3.       We fully support measures to improve the health of prostitutes, such as through the provision of safe sex material, but such material is already readily available. Decriminalising brothels will not greatly assist this objective.

4.       By legalising brothels the way is opened for commercial operators freely to enter the field with no other motivation than the making of money. The victims will be the prostitutes and the social and moral fabric of society. Associated activities of drugs and the trafficking of women are likely to increase.

5.       Decriminalising brothels elevates prostitution to a normal feature of society. As when controls on any activity are relaxed there is bound to be an increase in such activity. We recognise that prostitution is a reality in society, but do not accept that it is a desirable reality.

Amendments agreed to at the second reading of the Bill which place constraints on the operation of brothels (eg advertising, restrictions on location, importing of prostitutes from overseas), do not remove our basic concerns.                                                                                               

Our hope is that the Bill will not proceed, and that wider consideration will be given to alternative approaches. There has, for example, been much debate about the Swedish approach which is based on a strong philosophical objection to the very activity of prostitution as being exploitative of women and men. It has led to a reduction in prostitution, and has been accompanied by Government programmes to assist people out of prostitution and associated drug addiction. Such an approach would seem worthy of consideration in New Zealand.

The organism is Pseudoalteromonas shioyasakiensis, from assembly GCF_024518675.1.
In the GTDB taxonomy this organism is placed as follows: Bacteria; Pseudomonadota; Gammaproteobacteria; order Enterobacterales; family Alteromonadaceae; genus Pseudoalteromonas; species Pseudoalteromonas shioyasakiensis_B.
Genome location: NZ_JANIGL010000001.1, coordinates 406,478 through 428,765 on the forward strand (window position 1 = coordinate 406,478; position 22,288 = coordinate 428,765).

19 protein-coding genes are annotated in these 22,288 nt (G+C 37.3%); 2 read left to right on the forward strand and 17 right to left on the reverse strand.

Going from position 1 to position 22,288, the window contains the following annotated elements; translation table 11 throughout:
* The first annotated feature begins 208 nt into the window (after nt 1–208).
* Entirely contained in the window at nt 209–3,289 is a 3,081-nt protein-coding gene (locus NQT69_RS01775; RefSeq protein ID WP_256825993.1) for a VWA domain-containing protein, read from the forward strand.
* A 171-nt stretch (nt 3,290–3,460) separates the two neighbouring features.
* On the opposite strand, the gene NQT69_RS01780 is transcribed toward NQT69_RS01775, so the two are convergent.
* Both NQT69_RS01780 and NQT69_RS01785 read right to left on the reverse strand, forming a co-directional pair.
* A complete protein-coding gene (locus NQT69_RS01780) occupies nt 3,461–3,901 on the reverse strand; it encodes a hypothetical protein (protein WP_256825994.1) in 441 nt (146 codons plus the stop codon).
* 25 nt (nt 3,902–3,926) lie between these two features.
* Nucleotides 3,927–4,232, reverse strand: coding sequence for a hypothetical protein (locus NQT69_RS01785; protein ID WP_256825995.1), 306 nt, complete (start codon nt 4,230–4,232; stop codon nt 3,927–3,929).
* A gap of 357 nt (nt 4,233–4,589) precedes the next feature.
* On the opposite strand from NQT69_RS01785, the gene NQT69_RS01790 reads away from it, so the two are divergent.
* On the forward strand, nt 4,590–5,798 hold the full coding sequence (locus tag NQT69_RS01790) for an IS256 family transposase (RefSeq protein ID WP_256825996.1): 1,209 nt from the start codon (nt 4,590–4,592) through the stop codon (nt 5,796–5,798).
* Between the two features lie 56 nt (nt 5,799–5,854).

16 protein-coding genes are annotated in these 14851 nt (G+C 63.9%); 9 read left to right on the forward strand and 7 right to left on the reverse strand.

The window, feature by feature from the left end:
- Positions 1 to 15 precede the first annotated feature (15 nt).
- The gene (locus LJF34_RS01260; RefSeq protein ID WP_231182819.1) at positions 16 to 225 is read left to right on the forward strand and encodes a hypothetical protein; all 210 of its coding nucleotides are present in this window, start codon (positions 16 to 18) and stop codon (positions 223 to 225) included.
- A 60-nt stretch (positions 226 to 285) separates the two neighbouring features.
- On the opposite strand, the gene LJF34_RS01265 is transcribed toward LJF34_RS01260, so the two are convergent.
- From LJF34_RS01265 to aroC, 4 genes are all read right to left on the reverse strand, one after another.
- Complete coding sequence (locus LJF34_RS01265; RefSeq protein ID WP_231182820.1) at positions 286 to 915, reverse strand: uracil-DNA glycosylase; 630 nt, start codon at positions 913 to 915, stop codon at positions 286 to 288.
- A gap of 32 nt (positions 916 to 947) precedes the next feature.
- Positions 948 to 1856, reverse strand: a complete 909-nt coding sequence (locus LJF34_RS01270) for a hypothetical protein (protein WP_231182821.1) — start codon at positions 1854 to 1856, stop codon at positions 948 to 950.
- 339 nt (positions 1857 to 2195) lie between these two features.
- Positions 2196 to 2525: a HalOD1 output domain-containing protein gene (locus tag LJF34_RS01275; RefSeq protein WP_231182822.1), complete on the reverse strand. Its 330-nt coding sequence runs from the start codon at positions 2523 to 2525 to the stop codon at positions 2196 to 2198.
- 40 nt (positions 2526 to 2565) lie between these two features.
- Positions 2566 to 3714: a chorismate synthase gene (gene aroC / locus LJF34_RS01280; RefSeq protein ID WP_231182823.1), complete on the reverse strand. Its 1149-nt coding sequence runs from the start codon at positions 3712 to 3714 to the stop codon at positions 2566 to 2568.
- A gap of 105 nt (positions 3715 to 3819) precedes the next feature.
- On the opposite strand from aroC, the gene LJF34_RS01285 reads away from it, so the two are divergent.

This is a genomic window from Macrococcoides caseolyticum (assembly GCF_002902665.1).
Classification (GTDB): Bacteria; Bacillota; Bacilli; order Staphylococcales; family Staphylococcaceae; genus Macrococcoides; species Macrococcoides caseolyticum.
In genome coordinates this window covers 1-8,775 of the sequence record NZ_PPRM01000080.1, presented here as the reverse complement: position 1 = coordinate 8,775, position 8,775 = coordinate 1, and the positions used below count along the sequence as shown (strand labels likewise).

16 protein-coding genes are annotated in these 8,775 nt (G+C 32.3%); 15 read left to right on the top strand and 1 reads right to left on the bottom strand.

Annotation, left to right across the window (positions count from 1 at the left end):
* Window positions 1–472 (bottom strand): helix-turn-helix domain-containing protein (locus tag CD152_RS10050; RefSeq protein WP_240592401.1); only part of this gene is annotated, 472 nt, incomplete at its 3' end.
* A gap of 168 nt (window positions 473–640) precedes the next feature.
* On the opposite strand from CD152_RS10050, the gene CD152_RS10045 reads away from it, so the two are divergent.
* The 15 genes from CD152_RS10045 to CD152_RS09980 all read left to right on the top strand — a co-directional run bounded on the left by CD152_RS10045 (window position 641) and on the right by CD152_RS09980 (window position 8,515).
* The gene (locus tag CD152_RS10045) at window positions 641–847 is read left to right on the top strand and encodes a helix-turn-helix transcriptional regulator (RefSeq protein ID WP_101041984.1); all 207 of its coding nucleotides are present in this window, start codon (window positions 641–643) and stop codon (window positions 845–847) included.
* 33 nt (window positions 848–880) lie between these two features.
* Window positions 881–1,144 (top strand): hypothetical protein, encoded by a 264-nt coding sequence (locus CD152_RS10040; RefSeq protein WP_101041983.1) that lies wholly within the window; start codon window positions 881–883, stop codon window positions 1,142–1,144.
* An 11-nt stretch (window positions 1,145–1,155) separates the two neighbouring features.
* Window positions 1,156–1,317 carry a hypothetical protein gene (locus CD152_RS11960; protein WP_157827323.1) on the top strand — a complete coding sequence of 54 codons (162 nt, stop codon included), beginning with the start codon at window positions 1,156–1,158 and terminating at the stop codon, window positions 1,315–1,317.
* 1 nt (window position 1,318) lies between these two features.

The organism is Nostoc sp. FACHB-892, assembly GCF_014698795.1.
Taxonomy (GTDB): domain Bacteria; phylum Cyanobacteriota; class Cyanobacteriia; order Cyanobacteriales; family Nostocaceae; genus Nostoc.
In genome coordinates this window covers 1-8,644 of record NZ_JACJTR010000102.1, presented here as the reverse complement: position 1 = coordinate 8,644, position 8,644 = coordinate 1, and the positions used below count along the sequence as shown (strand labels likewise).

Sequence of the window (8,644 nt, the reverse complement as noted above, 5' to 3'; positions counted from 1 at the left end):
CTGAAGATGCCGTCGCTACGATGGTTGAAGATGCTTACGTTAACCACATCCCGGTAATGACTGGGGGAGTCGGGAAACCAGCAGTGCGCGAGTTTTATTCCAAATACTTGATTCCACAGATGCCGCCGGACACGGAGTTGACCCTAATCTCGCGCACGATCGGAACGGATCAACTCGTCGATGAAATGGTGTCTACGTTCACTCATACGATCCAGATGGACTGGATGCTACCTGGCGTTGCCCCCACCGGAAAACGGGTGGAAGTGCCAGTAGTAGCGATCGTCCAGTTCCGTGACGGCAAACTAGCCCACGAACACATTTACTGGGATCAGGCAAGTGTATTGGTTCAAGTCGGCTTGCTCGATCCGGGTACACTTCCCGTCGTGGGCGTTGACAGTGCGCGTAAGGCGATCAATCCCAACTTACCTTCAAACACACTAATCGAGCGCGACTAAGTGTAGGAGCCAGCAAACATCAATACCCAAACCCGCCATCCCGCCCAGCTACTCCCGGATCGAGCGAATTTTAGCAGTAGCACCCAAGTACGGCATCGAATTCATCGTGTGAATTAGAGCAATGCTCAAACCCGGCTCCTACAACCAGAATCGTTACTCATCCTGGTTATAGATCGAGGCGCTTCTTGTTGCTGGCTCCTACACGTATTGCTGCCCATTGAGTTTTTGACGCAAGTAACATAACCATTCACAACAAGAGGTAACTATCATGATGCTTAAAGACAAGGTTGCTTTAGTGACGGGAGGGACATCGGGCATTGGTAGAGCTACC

Anglican Bishops
The Rt Rev John Paterson, Anglican Presiding Bishop/Primate and Bishop of Auckland
The Rt Rev Whakahuihui Vercoe, Pihopa o Aotearoa
The Rt Rev Dr Penny Jamieson, Bishop of Dunedin
The Rt Rev Derek Eaton, Bishop of Nelson
The Rt Rev John Gray, Pihopa ki te Waipounamu
The Rt Rev Dr Tom Brown, Bishop of Wellington
The Rt Rev Muru Walters, Pihopa ki te Upoko o te Ika
The Rt Rev Brown Turei, Pihopa ki te Tai Rawhiti
The Rt Rev David Moxon, Bishop of Waikato
The Rt Rev Philip Richardson, Bishop in Taranaki
The Rt Rev Te Kitohi Pikaahu, Pihopa ki te Tai Tokerau
The Rt Rev Richard Randerson, Assistant Bishop of Auckland

Catholic Church
His Eminence Thomas, Cardinal Williams, Archbishop of Wellington
Most Reverend Patrick Dunn, Bishop of Auckland
Most Reverend Robin Leamy SM, Assistant Bishop in Auckland
Most Reverend Denis Browne, Bishop of Hamilton
Most Reverend Takuira Max Mariu SM, Assistant Bishop of Hamilton
Most Reverend Peter Cullinane, Bishop of Palmerston North
Most Reverend Owen Dolan, Coadjutor Bishop of Palmerston North
Most Reverend John Dew, Assistant Bishop of Wellington
Most Reverend John Cunneen, Bishop of Christchurch
Rev Monsignor Vincent Walker, Vicar General, Dunedin

Presbyterian
The Rt Rev Michael Thawley, Moderator, Presbyterian Church of Aotearoa New Zealand
Jane Pritchard, Moderator, Auckland Presbytery
The Rev Douglas Lendrum, St David’s Church, Auckland

Methodist
The Rev David Pratt, District Superintendent, Auckland


Salvation Army
Campbell Roberts, Divisional Commander, Canterbury North West
Ross Gower, Divisional Commander, Auckland


Baptist
Brian Winslade, National Leader, Baptist Churches of New Zealand

Anglican Deans of Cathedrals
The Very Rev David Cappel Rice, Dean of Dunedin
The Very Rev Charles Tyrrell, Dean of Nelson
The Very Rev Dr Douglas Sparks, Dean of Wellington